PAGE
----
HQ: Kansas City, Missouri
JHS Show YouTube Subscribers: 254,000+
Fun Fact: If he wasn’t in the music business, Josh would have used his love of history to become a teacher.
How do you start your day?
It depends on the day. It’s typically research and things for The JHS Show [on YouTube], episode-type material and combing through interviews. We do a lot of traveling and interviewing people. So [I’m] working in that research mode in the mornings. Some of that can be going through transcripts and writing scripts and pulling out stories and or interviewing somebody for the show.
Do you then transition over to building pedals later in the day? How does that balance work now?
The balance is not quite 50/50, and it’s not linear. Meaning some days all I do is [work on the] show. There’s actually some weeks where all I’ll do is the show. It’s kind of all over the place. It’s scheduled out, according to our tasks, how far ahead we are traveling someplace. Take today, for instance. I have been working on show stuff since about 7 a.m., and then this interview and JHS pedal stuff in between. I have meetings and things throughout the day, and then I’ll work on the show more in the evening. I think this year as a whole has been a lot more show work.
It seems like the show has especially taken off recently. How did the idea for a fully-fledged show come to be?
I have never been a huge fan of demoing my pedals. It makes me feel a little bit like a used car salesman. It’s hard to talk about your stuff because you’re going to say, “My system sounds great. You should buy it.” That’s not how I approach things. I want a product to speak for itself. So I had always been immersed and obsessed with history of some sort. And then, basically, we just had the circumstance where I had moved [Nick Loux] from being a builder to being a full-time marketing video producer to work on YouTube, Instagram and stuff.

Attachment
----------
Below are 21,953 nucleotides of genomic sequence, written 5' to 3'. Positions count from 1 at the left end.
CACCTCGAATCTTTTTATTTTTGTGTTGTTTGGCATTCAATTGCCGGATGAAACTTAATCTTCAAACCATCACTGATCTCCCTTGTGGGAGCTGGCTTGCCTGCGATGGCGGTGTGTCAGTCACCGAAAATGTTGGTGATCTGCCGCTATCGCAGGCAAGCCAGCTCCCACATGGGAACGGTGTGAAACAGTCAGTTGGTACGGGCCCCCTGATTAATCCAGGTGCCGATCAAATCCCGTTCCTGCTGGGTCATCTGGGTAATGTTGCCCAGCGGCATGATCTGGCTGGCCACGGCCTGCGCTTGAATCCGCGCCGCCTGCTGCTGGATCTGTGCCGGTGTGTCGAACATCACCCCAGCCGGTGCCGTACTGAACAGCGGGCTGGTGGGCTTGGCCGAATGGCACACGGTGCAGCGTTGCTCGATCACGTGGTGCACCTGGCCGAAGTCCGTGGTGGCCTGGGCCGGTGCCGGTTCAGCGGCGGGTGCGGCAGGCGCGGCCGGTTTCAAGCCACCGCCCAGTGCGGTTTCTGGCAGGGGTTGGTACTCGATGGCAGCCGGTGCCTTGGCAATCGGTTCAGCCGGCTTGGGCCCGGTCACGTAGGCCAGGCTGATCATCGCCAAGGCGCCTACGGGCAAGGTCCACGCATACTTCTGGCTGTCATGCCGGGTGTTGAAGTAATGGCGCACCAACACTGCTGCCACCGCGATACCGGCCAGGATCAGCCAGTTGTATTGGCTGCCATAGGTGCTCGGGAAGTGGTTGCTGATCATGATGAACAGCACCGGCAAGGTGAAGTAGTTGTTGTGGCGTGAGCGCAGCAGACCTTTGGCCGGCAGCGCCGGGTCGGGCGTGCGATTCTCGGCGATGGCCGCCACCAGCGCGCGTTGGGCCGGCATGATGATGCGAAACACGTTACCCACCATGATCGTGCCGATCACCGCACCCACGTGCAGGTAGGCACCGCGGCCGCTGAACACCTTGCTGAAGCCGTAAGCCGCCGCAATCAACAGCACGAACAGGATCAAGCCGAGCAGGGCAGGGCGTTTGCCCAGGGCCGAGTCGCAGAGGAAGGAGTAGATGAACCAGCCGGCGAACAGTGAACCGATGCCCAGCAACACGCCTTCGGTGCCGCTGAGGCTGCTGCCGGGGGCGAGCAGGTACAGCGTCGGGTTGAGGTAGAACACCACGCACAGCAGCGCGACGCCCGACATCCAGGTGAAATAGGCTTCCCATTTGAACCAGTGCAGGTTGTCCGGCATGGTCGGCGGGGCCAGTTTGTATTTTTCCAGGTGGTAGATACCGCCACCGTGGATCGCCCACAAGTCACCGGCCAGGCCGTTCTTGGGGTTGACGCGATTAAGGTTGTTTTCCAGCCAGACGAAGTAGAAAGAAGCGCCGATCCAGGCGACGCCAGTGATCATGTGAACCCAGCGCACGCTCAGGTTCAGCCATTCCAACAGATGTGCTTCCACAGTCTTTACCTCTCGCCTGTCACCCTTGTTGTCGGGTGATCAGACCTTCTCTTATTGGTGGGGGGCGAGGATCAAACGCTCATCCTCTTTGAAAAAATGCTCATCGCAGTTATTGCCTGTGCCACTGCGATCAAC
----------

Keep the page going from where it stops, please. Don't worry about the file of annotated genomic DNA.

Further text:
We wanted to do it like it should be done. A lot of people toss up demos. That’s not how YouTube is meant to work. So I was doing a lot of guitar history, guitar teaching and all these experiments, I was doing a lot of public talking and classroom stuff on the history of electronics. And we just started talking about those topics [on the channel]. If you watch the first 15, 20 episodes, we’re just hanging out here and have something more casual. We saw that people were enjoying it to our surprise, and we just morphed into a TV show.
On the show, you feature and talk about other pedal companies, something other brands might shy away from. Why do you talk about your competition?
The short and cliche answer might be that when the industry does well, we’re going to do well. When the tide rises, all ships rise. We’re just doing what we want to do. I wholeheartedly believe that if our pedals aren’t selling, it is not the fault of a competitor. It’s because our pedals aren’t good, or we have horrible service.
It’s about finding out what do I want to do every day. A big part of that is that I love other people’s stories and being a storyteller. A lot of those stories and a lot of that history is right in front of us. The more I’ve traveled and tried to dig these stories out from the ’60 and ’50s and ’70s, [I meet] people who invented some of these pedals and can’t remember what they did. And that’s the most frustrating part of what I’ve been doing for a few years. I want to keep that from happening by telling these stories.